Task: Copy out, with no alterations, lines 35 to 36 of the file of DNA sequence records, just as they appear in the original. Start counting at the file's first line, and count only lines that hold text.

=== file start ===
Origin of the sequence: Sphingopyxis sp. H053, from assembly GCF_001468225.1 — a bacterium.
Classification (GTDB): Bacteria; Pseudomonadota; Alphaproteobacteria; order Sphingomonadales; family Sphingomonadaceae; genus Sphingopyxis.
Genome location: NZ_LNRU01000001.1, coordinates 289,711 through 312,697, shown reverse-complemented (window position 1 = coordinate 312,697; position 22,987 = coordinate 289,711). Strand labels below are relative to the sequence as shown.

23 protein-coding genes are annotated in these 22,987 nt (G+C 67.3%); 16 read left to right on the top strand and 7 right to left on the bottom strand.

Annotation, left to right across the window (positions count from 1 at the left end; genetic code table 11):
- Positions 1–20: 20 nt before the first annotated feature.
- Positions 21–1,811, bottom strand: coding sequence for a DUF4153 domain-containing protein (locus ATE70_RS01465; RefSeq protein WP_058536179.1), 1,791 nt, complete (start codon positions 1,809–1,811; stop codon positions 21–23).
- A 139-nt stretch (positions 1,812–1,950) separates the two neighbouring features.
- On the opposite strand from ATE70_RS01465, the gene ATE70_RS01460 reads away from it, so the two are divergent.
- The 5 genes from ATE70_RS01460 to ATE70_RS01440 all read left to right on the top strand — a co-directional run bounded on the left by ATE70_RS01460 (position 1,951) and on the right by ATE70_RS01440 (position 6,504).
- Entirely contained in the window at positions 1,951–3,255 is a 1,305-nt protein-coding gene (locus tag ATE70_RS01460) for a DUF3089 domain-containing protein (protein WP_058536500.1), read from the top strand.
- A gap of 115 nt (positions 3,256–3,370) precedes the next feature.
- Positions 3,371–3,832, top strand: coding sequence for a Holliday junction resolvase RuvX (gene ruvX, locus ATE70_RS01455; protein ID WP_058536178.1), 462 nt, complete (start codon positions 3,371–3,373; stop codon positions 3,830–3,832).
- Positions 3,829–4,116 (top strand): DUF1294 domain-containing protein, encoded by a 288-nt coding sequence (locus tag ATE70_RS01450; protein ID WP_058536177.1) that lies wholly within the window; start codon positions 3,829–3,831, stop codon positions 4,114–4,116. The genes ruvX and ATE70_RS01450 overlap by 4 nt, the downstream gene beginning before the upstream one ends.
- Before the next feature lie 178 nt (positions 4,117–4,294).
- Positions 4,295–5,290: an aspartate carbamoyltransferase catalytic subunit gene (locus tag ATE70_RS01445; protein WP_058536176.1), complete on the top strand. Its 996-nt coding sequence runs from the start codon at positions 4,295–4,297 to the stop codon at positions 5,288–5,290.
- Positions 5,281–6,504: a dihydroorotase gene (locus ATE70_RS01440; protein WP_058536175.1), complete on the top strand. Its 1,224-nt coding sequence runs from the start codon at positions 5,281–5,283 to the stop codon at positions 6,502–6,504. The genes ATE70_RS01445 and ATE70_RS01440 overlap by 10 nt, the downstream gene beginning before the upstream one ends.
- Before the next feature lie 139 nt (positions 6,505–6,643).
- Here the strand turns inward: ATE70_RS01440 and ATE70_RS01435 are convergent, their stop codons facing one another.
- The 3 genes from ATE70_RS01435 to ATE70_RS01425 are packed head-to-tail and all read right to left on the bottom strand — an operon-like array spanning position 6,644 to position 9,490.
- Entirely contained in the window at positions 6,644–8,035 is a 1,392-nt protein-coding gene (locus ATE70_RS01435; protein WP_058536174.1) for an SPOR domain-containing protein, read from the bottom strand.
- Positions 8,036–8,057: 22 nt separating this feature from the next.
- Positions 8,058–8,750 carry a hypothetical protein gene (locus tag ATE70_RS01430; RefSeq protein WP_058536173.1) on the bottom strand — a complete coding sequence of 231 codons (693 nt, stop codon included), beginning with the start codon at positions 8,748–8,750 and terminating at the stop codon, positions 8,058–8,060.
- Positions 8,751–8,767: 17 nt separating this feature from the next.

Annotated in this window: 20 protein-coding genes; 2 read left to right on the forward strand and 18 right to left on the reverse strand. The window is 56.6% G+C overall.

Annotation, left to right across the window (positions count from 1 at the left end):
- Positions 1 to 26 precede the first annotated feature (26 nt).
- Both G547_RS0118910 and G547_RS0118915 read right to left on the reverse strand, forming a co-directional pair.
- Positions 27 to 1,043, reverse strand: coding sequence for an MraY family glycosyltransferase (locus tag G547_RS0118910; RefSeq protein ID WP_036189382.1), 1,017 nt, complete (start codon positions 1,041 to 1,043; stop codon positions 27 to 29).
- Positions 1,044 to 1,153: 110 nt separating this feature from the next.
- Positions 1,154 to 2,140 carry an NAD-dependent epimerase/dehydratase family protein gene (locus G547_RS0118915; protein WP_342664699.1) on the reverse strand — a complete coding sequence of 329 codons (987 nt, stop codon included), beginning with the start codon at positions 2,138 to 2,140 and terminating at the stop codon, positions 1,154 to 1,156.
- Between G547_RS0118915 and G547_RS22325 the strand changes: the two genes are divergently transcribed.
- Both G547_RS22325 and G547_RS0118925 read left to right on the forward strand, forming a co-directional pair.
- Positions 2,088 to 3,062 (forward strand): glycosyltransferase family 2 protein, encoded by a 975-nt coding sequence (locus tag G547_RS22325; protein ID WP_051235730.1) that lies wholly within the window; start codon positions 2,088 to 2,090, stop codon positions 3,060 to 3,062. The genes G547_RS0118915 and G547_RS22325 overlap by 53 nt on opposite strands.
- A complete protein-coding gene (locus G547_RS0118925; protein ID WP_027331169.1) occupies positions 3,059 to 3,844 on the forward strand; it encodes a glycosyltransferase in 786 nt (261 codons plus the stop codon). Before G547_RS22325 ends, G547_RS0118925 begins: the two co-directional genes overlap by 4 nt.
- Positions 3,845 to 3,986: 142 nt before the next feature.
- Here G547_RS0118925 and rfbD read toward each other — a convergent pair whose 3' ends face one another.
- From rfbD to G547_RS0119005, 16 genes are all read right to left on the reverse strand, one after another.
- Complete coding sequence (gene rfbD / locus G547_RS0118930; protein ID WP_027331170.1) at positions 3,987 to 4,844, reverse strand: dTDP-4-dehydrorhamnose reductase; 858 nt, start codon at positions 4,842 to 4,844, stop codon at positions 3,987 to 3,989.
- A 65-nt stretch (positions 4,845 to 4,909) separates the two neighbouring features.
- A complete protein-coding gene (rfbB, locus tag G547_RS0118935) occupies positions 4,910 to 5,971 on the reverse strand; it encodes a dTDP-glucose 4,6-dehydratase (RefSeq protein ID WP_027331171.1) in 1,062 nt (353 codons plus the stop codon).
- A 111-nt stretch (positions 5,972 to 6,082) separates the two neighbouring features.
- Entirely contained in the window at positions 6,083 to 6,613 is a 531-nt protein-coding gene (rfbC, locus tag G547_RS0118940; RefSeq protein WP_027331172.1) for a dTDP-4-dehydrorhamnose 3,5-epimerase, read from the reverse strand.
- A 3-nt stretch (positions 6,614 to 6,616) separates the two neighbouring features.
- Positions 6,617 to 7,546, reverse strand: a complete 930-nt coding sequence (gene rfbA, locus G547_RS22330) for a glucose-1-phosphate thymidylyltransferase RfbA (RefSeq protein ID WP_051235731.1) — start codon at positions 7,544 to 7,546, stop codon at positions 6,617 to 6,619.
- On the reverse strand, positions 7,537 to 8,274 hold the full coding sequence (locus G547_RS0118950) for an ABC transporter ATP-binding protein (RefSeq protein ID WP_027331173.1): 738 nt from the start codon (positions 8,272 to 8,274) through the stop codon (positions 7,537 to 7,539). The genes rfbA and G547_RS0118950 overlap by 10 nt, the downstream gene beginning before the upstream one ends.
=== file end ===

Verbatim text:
- A complete protein-coding gene (locus G547_RS0118925; protein ID WP_027331169.1) occupies positions 3,059 to 3,844 on the forward strand; it encodes a glycosyltransferase in 786 nt (261 codons plus the stop codon). Before G547_RS22325 ends, G547_RS0118925 begins: the two co-directional genes overlap by 4 nt.
- Positions 3,845 to 3,986: 142 nt before the next feature.